Lakeview Boulevard E, which originated in David and Louisa Denny’s 1886 East Park Addition to the City of Seattle, is named for its view of Lake Union to the west. For a time part of the Pacific Highway (now routed onto Aurora Avenue N), it begins today at an overpass over Interstate 5 at Eastlake Avenue E and Mercer Street and goes a mile north to Boylston Avenue E and E Newton Street.
Interstate 5 blocks the view of the lake from much of the northern section of the street, but the southern section’s view is still more or less intact.
This street is named for Olive Julia Bell Stewart (1846–1921), daughter of William Nathaniel Bell and Sarah Ann Peter Bell. Belltown and Bell Street were named for her father, Virginia Street for her sister, and Stewart Street for her husband, Joseph. She was one of the younger members of the Denny Party, being five years old when they initially settled at Alki Point in 1851.
On September 3, 1920, The Seattle Times reported that:
Extension of Olive Street, by the establishment of a diagonal thoroughfare to be known as Olive Way, running from the intersection of Olive Street in a northeasterly direction to Boylston Avenue North and East Denny Way, is provided in an ordinance completed yesterday afternoon by the city engineer’s office…. The purpose of the whole improvement is to afford an east and west arterial highway, leading from the business district into the residence section of the city, supplementary to Pike Street and Pine Street.
According to the Seattle Post-Intelligencer’s June 24, 1923, issue, it “formally opened to traffic yesterday… a public improvement for which a fight extending over a period of fifteen years was waged,” so this 1920 ordinance was certainly not the first time an improved connection between Downtown and Capitol Hill was proposed. I’m not entirely sure what happened in 1908 the writer might have been referring to, but perhaps it was the Bogue Plan and he was off by a few years?
One curiosity about E Olive Way addresses: the block numbers are out of sync with other east–west streets in the area. For example, the block east of Melrose Avenue is the 300 block, east of Bellevue Avenue the 400 block, east of Summit 500, east of Belmont 600, east of Boylston 700, etc. — for other streets. For E Olive Way, east of Melrose is 1300, east of Bellevue 1400 and 1500, east of Summit and Belmont 1600, east of Boylston 1700, etc. — essentially continuing on from Downtown, not starting over at what is now the route of Interstate 5, as the other streets do.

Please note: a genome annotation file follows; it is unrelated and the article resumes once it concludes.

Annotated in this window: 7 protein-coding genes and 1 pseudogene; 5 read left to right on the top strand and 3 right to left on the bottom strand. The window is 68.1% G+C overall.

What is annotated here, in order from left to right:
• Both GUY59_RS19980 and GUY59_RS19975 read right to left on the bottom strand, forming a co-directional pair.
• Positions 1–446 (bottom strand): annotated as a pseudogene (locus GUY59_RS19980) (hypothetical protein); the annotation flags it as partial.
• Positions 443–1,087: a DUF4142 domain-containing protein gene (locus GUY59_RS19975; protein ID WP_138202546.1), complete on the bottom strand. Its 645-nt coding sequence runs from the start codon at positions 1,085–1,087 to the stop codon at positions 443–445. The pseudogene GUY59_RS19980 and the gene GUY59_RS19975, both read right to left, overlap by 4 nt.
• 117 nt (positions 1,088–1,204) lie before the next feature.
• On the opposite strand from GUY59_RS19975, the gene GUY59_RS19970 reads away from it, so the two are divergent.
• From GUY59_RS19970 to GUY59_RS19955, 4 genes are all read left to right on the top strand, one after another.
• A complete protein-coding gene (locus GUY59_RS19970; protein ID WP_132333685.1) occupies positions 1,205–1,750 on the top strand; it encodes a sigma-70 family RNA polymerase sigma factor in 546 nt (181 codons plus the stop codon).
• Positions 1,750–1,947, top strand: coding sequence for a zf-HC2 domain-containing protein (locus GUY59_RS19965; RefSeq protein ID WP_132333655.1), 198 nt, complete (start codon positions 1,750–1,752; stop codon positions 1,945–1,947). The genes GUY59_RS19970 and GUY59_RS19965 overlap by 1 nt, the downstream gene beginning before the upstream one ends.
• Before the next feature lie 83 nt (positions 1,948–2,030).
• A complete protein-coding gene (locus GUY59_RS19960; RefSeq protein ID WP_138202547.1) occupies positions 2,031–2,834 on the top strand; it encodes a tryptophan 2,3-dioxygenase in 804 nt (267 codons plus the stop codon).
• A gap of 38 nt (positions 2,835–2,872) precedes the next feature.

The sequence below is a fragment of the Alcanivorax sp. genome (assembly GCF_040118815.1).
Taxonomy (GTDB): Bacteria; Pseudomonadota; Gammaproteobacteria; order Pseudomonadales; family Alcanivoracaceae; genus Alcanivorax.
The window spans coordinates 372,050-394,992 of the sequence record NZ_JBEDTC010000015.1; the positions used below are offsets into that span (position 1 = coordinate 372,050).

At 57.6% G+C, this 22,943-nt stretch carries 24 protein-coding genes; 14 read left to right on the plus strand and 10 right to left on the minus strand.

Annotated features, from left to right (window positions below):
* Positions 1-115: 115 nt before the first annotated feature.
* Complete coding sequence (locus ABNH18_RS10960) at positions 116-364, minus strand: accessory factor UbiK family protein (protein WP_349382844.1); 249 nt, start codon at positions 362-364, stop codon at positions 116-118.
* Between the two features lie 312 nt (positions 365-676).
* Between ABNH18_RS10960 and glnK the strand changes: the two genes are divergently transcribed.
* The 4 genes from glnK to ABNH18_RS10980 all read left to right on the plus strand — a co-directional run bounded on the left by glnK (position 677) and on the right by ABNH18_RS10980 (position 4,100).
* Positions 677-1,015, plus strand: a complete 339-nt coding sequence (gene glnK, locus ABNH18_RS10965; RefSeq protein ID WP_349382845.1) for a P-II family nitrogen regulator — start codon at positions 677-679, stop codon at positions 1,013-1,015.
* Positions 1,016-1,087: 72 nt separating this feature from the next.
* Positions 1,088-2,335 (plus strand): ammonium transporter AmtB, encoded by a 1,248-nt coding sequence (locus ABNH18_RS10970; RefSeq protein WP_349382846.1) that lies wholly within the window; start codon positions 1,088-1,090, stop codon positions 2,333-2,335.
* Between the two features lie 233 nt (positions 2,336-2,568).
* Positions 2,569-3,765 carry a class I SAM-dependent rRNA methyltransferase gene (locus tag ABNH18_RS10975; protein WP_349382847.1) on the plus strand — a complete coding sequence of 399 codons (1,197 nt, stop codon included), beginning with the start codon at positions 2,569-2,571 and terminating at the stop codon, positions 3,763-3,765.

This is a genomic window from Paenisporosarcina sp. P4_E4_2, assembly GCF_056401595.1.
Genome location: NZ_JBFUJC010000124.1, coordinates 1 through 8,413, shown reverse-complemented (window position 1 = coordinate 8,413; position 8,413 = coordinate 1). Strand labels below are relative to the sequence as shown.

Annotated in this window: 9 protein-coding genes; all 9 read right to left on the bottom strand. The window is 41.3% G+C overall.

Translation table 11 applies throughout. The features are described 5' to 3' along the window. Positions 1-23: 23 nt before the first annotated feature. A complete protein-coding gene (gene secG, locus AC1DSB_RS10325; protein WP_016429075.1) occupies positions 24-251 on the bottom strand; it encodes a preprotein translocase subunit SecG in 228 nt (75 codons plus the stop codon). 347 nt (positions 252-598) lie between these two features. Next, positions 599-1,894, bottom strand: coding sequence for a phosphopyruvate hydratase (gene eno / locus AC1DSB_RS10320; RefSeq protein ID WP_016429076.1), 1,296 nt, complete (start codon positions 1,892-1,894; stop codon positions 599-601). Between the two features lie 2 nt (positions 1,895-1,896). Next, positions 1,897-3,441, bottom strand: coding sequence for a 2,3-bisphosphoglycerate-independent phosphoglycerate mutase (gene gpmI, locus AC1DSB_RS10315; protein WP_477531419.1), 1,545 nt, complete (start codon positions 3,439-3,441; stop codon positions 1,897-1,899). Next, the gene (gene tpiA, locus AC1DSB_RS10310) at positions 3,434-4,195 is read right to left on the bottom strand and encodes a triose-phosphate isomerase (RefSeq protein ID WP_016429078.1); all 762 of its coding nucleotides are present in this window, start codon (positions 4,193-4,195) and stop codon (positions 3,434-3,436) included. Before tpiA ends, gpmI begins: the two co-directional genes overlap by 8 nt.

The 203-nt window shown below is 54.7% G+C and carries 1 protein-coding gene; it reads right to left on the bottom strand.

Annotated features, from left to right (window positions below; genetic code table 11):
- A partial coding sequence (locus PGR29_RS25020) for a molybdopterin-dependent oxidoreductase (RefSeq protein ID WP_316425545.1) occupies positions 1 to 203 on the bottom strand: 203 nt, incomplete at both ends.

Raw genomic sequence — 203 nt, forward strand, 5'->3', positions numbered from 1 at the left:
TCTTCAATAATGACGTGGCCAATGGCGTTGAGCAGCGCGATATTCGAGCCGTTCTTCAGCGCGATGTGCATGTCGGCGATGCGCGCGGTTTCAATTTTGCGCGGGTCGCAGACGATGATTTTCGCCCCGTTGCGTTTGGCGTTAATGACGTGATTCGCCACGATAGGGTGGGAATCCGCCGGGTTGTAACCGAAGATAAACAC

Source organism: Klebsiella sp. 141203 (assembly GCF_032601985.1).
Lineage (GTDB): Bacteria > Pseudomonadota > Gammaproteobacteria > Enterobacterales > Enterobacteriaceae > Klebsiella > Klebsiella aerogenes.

In the original plat, Pike Street (as well as Union and Pine Streets) begins at Front Street — today’s 1st Avenue — but today it begins on the Elliott Bay waterfront at Alaskan Way as the Pike Street Hillclimb. Pike Street proper begins at Pike Place (home of the eponymous market) and Post Alley (underneath the Market Theater sign), both shown below, and makes it a full 1⅔ miles to just past 18th Avenue in the Central District before being interrupted. It then resurfaces at 23rd Avenue and goes another ⅘ of a mile to Grand Avenue in Madrona, a few blocks east of Lake Washington.
Madison Street — another of Seattle’s “first streets” — was named for James Madison, president of the United States from 1809 to 1817. It is the only street in town that stretches, uninterrupted, from the salt water of Elliott Bay and Puget Sound to the fresh water of Lake Washington.
Madison Street begins on the Elliott Bay waterfront at Alaskan Way and ends 3¾ miles northeast of there at a small fishing pier, just east of 43rd Avenue E and north of Madison Park Beach. Apart from a slight bend to the northeast at 22nd Avenue, it is as straight as an arrow from beginning to end.
Barbara’s commitment to action made her an early pioneer for LGBTQ+ rights. Her bookstores – B. Bailey Books and Bailey/Coy Books – were nationally beloved independent book stores that regularly brought communities together and hosted renowned authors. They were also safe and welcoming spaces for the LGBTQ+ community, particularly for those just coming out and during the height of anti-LGBTQ+ actions.
Barbara Bailey Way is one of a number of “festival streets” in the city of Seattle.